Is it Expensive to Build Credit?

Building credit doesn’t have to cost you money. In fact you can save money in the process.

There are two kinds of goods that we buy: consumer goods and durable goods. Consumer goods are used up shortly after purchase. Durable goods are used over a matter of years. In the vast majority of cases durable goods are more expensive, and you need to borrow to get them.

Some goods are nearly always bought with credit. Real estate is the perfect example. When was the last time that you heard of someone buying a house with cash? It’s so rare that too much equity in a first home purchase is flag for the bank to check for money laundering. New cars and business start-up expenses are usually financed, too.

Consumer goods, however, can be bought with cash or credit. If you’re thrifty, you’ll save up the money for a purchase rather than racking up a balance on your credit cards. Paying with cash keeps you on budget, saving on interest charges and reducing your stress. (more…)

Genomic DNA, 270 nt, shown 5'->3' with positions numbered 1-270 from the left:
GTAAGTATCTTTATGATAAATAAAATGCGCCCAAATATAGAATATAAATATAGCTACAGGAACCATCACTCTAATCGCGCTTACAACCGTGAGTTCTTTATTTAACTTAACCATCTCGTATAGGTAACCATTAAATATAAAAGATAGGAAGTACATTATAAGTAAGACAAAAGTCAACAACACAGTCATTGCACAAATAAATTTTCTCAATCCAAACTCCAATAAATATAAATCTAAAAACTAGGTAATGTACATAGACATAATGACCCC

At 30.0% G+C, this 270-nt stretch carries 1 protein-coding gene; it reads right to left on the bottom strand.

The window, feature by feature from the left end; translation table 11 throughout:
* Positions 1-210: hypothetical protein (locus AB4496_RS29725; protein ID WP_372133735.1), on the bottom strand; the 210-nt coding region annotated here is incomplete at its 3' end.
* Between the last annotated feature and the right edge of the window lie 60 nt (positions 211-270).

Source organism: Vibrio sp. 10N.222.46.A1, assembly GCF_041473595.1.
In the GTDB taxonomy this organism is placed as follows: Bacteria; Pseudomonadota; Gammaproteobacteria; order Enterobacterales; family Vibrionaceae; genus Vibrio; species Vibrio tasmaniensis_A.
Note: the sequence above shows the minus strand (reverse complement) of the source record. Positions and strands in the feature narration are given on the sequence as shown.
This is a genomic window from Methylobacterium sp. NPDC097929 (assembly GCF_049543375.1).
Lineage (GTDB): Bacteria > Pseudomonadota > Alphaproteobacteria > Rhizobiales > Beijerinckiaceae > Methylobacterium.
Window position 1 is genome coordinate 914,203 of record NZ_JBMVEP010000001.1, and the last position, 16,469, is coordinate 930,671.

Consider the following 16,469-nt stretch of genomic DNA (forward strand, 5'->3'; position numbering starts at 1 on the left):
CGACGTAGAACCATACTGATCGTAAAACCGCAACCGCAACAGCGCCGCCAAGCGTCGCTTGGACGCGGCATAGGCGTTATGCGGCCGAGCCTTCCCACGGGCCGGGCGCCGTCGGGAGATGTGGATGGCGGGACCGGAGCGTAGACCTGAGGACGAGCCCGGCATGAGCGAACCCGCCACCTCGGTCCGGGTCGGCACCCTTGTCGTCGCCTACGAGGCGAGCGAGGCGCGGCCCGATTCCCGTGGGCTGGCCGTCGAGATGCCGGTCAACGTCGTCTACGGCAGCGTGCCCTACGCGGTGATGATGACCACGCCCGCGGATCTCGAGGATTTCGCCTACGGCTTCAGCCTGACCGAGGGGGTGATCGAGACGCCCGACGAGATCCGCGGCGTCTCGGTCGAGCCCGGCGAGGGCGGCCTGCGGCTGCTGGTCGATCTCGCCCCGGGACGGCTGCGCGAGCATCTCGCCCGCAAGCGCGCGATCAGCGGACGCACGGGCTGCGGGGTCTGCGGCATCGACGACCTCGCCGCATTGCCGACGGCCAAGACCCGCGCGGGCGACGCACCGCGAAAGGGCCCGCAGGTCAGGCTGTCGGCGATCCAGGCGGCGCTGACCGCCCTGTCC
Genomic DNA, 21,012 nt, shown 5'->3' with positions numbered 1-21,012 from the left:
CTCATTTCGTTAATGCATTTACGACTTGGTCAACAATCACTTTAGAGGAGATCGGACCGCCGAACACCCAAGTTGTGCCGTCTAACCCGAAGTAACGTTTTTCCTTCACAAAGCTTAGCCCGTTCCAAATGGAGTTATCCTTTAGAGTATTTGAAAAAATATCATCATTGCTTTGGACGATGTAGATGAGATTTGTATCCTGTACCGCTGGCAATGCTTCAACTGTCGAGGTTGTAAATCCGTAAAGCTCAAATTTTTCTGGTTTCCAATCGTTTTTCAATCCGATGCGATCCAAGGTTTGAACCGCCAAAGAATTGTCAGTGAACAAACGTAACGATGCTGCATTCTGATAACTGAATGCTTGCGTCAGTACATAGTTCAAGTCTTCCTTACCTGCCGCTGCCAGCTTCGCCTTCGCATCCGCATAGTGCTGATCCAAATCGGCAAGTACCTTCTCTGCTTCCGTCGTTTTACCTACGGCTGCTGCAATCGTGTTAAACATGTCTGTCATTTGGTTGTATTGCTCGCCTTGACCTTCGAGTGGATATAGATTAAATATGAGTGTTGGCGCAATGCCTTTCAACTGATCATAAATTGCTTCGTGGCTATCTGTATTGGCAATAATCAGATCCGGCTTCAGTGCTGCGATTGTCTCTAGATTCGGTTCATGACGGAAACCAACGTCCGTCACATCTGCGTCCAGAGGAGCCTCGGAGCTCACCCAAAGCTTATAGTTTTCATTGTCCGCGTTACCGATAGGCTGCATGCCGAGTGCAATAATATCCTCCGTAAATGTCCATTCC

When Does a Variable Rate Mortgage Make Sense?

When you expect interest rates to drop in the next five years, because you borrowed a time machine and checked.

When you are house shopping, you often look at the price of the monthly payments faster than the cost of the house. After all, it is hard to wrap your head around paying tens or hundreds of thousands of dollars, even over the course of many years. Chances are you won’t even live in the house that long. So the monthly payments are a much more applicable number.

Yet this is a way of decreasing your monthly payments that leads you down a dangerous path. A variable rate mortgage may decrease your payments in the short term, but will shoot them to the stars
should rates go up. This is of particular concern in an environment where rates are at record lows. (more…)